You are currently viewing Making Connections: Enhancing Reading Comprehension Skills Series #1

Making Connections: Enhancing Reading Comprehension Skills Series #1

Introduction

One powerful strategy to bolster reading comprehension is making connections. In this blog post, we’ll explore the importance of making connections when reading and provide a list of engaging books for third graders to use as read-alouds to model this strategy. We’ll also delve into the three types of connections: text to self, text to text, and text to world.

Why Making Connections Matters with Reading Comprehension

Making connections is like building bridges between a reader’s prior knowledge and the text they’re exploring. It helps students engage with the material on a personal level, making it more meaningful and memorable. Here’s why it’s so important:

  • Enhanced Comprehension: When students connect what they’re reading to their own lives, other books they’ve read, or the world around them, they’re more likely to understand and remember the content.
  • Increased Engagement: Making connections brings reading to life. It turns a passive activity into an active exploration where students can relate to the characters, events, and ideas presented in the text.
  • Improved Critical Thinking: Encouraging connections encourages critical thinking. It prompts students to question, reflect, and analyze the text, fostering a deeper understanding of the material.

Types of Connections

  • Text to Self: This is when students connect what they’re reading to their personal experiences, thoughts, or feelings. For example, a student might relate a character’s fear of spiders to their own fear of insects.
  • Text to Text: Here, students draw connections between the book they’re currently reading and other books they’ve read. They might notice similarities in themes, characters, or settings, allowing for a richer understanding of both texts.
  • Text to World: This connection expands beyond the book, linking the text to real-world events, issues, or situations. For instance, students might connect a story about teamwork to a recent news article about a sports team’s success.

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Books for Modeling Making Connections

Now, let’s explore a selection of captivating books that are perfect for modeling the making connections strategy in your classroom:

  • “The Snowy Day” by Ezra Jack Keats
    • Great for text-to-self connections as students can relate to the excitement of playing in the snow.
  • “Last Stop on Market Street” by Matt de la Peña
    • Encourages text-to-self and text-to-world connections by exploring the beauty of everyday life and the diversity of our communities.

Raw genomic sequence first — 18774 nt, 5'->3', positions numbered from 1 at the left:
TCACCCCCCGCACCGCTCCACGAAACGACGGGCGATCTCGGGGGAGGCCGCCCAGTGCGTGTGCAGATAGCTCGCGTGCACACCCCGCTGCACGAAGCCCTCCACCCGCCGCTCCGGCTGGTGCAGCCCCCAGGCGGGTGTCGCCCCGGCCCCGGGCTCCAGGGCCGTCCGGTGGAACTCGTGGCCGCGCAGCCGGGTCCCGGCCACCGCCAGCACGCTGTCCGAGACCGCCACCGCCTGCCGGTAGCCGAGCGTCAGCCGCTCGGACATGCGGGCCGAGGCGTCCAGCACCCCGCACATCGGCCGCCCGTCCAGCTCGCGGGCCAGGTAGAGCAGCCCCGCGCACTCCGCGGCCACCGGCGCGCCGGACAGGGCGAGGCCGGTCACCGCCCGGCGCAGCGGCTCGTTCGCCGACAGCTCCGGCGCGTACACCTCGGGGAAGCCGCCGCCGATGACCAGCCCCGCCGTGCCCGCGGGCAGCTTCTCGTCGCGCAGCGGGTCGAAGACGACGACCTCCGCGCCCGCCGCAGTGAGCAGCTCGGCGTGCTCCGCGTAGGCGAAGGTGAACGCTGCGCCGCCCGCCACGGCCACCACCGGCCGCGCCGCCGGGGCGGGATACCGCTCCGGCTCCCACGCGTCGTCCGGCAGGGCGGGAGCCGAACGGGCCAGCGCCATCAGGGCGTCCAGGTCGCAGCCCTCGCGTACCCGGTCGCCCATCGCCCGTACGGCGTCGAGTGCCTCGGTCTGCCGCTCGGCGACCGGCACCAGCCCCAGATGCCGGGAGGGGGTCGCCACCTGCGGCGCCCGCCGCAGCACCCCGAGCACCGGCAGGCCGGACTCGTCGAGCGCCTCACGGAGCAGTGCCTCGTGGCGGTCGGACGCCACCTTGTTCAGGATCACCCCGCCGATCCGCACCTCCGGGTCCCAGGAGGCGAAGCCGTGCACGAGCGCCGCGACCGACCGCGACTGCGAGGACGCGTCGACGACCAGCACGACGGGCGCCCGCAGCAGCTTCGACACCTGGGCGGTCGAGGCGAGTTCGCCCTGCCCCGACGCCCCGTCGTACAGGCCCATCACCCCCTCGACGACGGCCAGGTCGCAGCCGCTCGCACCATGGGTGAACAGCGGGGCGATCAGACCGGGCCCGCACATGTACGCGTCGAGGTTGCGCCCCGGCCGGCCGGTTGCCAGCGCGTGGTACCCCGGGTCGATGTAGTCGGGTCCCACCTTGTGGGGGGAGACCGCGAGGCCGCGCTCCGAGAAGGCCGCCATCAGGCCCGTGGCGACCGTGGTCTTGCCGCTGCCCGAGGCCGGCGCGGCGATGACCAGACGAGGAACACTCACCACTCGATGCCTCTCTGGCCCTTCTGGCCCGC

• “The Very Hungry Caterpillar” by Eric Carle
    • Ideal for text-to-self connections as students can connect their experiences of growth and transformation to the story.
  • “A Bad Case of Stripes” by David Shannon
    • A wonderful choice for text-to-self connections as it explores themes of self-identity and being true to oneself.
  • “The Day You Begin” by Jacqueline Woodson
    • Encourages text-to-self and text-to-world connections by addressing themes of diversity, belonging, and the courage to be oneself.
  • “Stellaluna” by Janell Cannon
    • Perfect for text-to-text connections as students can compare and contrast the experiences of different characters, including a bat and birds.
  • “The Dot” by Peter H. Reynolds
    • Encourages text-to-self connections by inspiring creativity and self-expression.
  • “Enemy Pie” by Derek Munson
    • A great choice for text-to-self connections as it explores themes of friendship, empathy, and problem-solving.
  • “The Relatives Came” by Cynthia Rylant
    • Ideal for text-to-world connections as students can relate the story to their own experiences with family gatherings and reunions.
  • “Each Kindness” by Jacqueline Woodson
    • Encourages text-to-self and text-to-world connections by addressing themes of kindness, empathy, and the impact of our actions on others.
  • “The Most Magnificent Thing” by Ashley Spires
    • A wonderful choice for text-to-self connections as it explores perseverance, problem-solving, and the creative process.
  • “Thunder Boy Jr.” by Sherman Alexie
    • Great for text-to-self and text-to-world connections as students can relate to the theme of identity and the significance of names.

Short on time? I have a making connections resource in my TPT store:

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By introducing these books into your curriculum and encouraging your students to make connections while reading, you’ll be fostering a love of reading and improving their reading comprehension skills. Reading will become more than a task; it will be a journey of discovery and understanding. Happy reading!

Need more strategies for teaching reading comprehension? Check out these other posts:

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